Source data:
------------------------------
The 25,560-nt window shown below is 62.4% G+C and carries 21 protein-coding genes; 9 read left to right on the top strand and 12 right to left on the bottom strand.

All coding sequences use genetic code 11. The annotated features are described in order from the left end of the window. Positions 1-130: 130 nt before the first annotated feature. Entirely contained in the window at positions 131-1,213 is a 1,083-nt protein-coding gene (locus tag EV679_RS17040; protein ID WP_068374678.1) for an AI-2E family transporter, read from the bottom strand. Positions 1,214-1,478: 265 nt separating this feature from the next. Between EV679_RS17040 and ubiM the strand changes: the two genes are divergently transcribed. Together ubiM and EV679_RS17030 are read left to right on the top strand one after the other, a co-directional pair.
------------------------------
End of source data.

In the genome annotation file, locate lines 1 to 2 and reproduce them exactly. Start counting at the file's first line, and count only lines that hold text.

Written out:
The 25,560-nt window shown below is 62.4% G+C and carries 21 protein-coding genes; 9 read left to right on the top strand and 12 right to left on the bottom strand.

All coding sequences use genetic code 11. The annotated features are described in order from the left end of the window. Positions 1-130: 130 nt before the first annotated feature. Entirely contained in the window at positions 131-1,213 is a 1,083-nt protein-coding gene (locus tag EV679_RS17040; protein ID WP_068374678.1) for an AI-2E family transporter, read from the bottom strand. Positions 1,214-1,478: 265 nt separating this feature from the next. Between EV679_RS17040 and ubiM the strand changes: the two genes are divergently transcribed. Together ubiM and EV679_RS17030 are read left to right on the top strand one after the other, a co-directional pair.